The psychological factors associated with ED are well known. Future studies are necessary to determine the role of placebo when using PRFM injections to treat ED. Patients distressed by the diagnosis may feel a sense of relief after receiving a promising treatment, allowing them to better access the parasympathetic pathway that initiates erections. Biologically, the platelets will secrete growth factors, tiny bioactive proteins, that increase potential healing through angiogenesis.

PRP Therapy and Peyronie’s Disease

Happy couple in park after p shot for ED

Peyronie’s disease (PD) presents as visible curvature of the penis which can make erections painful and intercourse impossible. The cause of PD is still unclear, researchers speculate the deformity occurs from dysregulated healing of microtraumas. After injury, fibrous tissues forms as plaque inside the tunica albuginea which leads to painful curvature. But PD has also been diagnosed in sexually naïve men suggesting that penile microtrauma is only part of the story. Peyronie’s often occurs along with ED, diabetes and cardiovascular disease.

The use of PRFM injections at the tunical plaque could help to alleviate Peyronie’s by increasing collagenase production. Activated platelets begin to release growth factors that regulate collagenase production such as platelet derived growth factor, transforming growth factor, and epidermal growth factor. Collagenase could help to correct the deformed tissue by reforming tropocollagen.

Stress Urinary Incontinence and PRP Injections

Stress urinary incontinence (SUI) is clinically defined as bladder leakage while under exertion such as sneezing, coughing, or laughing. SUI leakage occurs without the urge to relieve. Incontinence preceded or accompanied by a sense of urgency is known as urge urinary incontinence (UUI). SUI affects anywhere from 4-35% of women. The condition can dramatically affect quality of life.

The pathophysiology of SUI includes; prolapse conditions, congenital or acquired sphincter dysfunction, and issues with urethral pressure. If urethral hyper-mobility is found with the use of upright cystourthrography, then the patient could benefit from better urethral support and a surgery is often recommended. PRP would benefit this type of SUI patient by supporting tissue regeneration. If urethral mobility is not found, PRP would still potentially benefit patients with sphincter dysfunction by releasing growth factors at the site of dysfunctional tissue.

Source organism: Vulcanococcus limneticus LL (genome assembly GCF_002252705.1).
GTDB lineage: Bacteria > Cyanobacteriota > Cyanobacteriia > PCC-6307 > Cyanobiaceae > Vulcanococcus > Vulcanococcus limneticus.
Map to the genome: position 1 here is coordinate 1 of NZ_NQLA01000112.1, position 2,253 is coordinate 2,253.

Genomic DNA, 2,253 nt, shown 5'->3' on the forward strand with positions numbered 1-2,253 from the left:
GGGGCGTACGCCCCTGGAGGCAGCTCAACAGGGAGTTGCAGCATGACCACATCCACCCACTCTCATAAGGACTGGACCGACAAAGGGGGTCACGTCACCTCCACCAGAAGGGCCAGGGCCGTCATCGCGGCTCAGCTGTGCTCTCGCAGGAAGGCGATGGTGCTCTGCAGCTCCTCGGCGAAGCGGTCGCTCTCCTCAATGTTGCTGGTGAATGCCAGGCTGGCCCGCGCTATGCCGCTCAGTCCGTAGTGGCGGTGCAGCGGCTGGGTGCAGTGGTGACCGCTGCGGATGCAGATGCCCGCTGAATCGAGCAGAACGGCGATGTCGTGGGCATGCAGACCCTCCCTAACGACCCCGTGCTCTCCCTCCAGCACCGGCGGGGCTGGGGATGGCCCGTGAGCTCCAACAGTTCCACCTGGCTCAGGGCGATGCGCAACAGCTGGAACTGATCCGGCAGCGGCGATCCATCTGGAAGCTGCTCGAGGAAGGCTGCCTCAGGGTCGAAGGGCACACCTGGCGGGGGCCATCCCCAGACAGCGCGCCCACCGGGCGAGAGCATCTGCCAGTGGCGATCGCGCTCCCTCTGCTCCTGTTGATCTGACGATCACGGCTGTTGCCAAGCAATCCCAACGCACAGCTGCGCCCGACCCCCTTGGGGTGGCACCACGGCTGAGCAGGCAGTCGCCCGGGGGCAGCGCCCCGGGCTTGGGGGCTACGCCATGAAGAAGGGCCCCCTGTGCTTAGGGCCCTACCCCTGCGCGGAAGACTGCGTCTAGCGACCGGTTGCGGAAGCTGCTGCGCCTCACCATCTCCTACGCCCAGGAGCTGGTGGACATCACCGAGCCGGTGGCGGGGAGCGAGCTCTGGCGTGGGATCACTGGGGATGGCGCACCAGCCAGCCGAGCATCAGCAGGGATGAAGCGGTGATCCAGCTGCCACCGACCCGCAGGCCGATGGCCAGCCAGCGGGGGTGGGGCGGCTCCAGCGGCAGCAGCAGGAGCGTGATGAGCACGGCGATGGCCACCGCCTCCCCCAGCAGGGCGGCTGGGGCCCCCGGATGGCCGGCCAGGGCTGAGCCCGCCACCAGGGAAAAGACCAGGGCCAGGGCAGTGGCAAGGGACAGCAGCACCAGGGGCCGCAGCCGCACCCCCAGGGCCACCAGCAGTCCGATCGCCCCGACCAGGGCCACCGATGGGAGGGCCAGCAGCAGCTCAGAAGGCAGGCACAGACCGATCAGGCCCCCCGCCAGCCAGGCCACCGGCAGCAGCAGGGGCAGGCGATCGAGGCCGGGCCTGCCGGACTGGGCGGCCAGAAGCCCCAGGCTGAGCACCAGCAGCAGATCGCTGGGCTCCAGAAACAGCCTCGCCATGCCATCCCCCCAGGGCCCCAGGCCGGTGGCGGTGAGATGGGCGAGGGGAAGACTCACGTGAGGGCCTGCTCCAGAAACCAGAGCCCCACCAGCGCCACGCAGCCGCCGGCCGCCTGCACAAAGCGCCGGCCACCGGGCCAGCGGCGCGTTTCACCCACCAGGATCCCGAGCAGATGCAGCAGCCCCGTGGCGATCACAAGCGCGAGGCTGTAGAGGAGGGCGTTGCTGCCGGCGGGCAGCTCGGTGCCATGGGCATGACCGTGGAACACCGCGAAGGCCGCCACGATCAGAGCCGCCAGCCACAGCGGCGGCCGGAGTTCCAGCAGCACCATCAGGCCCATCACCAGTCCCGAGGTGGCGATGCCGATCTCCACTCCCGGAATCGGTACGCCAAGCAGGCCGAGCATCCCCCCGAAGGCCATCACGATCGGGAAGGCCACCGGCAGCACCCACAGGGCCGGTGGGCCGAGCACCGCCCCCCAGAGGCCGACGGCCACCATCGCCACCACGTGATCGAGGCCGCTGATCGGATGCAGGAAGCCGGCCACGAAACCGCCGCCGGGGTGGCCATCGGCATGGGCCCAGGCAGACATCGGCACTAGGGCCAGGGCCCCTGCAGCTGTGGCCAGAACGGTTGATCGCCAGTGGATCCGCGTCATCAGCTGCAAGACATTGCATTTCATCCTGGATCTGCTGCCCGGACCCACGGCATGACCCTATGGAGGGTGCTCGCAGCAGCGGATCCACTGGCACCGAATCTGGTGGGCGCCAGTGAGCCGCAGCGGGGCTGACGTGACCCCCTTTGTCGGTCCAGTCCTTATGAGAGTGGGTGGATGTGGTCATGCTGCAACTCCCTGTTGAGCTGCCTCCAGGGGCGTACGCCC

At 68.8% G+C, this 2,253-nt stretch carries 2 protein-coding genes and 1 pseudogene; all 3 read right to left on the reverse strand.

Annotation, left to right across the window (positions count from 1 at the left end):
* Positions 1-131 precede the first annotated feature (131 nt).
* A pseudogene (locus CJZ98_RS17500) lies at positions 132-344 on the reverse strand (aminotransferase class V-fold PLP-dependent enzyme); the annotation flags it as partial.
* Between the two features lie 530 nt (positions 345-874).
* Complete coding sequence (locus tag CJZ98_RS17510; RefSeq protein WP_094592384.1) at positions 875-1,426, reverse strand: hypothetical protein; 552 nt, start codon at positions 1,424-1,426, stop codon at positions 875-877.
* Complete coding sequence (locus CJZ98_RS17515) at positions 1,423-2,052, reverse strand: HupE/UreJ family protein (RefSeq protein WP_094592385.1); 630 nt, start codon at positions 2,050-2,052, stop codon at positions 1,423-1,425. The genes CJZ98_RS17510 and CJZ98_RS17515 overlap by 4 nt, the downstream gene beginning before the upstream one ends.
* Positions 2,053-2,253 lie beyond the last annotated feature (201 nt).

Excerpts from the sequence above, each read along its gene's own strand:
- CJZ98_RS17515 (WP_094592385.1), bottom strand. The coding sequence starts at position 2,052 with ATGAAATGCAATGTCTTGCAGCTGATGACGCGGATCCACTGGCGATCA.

1. Lakin, M, Wood H. Erectile Dysfunction. Cleveland Clinic Center for Continuing Education. Nov 2012.[clevelandclinic]
  2. Lim PH, Li MK, Ng FC, et al. Clinical efficacy and safety of sildenafil citrate (Viagra) in a multi-racial population in Singapore: A retrospective study of 1520 patients. Int J Urol. 2002;9(6):308-15.[ncbi]
  3. Matz EL, Pearlman AM, Terlecki RP. Safety and feasibility of platelet rich fibrin matrix injections for treatment of common urologic conditions. Investigative and Clinical Urology. 2018;59(1):61-65. doi:10.4111/icu.2018.59.1.61.[ncbi]
  4. Kovac JR, Labbate C, Ramasamy R, Tang D, Lipshultz LI. Effects of cigarette smoking on erectile dysfunction. Andrologia. 2015;47(10):1087-1092. doi:10.1111/and.12393.[ncbi]
  5. Kayes O, Khadr R. ­­­ ­­­Recent advances in managing Peyronie’s disease. F1000Research. 2016;5:F1000 Faculty Rev-2372. doi:10.12688/f1000research.9041.1.[ncbi]
  6. Luber KM. The Definition, Prevalence, and Risk Factors for Stress Urinary Incontinence. Reviews in Urology. 2004;6(Suppl 3):S3-S9.[ncbi]
  7. McGuire EJ. Pathophysiology of Stress Urinary Incontinence. Reviews in Urology. 2004;6(Suppl 5):S11-S17.[ncbi]